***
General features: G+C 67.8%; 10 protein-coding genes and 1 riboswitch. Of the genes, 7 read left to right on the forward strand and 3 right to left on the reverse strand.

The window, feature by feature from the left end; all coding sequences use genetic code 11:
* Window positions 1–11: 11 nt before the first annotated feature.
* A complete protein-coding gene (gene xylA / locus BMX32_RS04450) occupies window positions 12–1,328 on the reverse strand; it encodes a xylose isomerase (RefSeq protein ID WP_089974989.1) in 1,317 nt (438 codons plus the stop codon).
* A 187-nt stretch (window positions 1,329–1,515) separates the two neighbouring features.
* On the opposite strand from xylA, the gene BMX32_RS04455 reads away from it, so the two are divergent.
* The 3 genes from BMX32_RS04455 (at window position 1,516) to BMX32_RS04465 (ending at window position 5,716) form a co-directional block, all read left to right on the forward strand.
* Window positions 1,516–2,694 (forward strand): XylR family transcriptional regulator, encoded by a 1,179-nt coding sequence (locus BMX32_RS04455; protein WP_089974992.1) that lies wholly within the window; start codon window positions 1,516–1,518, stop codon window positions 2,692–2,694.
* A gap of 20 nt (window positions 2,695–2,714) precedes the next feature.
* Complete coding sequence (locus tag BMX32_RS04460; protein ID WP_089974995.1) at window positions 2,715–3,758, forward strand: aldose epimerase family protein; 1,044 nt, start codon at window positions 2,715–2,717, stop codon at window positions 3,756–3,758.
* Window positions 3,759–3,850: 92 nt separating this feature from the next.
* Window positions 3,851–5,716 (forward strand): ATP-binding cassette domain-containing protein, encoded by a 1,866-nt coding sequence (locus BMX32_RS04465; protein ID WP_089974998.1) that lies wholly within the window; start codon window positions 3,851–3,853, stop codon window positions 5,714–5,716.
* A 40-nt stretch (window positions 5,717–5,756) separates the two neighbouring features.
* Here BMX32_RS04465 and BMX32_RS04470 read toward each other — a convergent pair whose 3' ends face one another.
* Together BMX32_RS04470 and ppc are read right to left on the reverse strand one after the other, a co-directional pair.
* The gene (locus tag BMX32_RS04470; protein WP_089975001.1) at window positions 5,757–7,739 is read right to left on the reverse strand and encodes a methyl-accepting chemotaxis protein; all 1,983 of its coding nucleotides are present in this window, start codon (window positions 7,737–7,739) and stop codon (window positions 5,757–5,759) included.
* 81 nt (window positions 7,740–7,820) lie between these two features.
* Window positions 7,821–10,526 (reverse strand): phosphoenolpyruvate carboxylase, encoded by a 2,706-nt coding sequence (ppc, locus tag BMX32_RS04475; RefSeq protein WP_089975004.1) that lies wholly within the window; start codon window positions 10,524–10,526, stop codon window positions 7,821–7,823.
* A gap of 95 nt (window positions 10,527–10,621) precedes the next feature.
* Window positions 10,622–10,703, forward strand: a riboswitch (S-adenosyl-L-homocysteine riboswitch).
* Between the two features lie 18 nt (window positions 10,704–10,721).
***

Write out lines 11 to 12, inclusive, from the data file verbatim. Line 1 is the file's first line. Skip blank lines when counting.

* Window positions 3,759–3,850: 92 nt separating this feature from the next.
* Window positions 3,851–5,716 (forward strand): ATP-binding cassette domain-containing protein, encoded by a 1,866-nt coding sequence (locus BMX32_RS04465; protein ID WP_089974998.1) that lies wholly within the window; start codon window positions 3,851–3,853, stop codon window positions 5,714–5,716.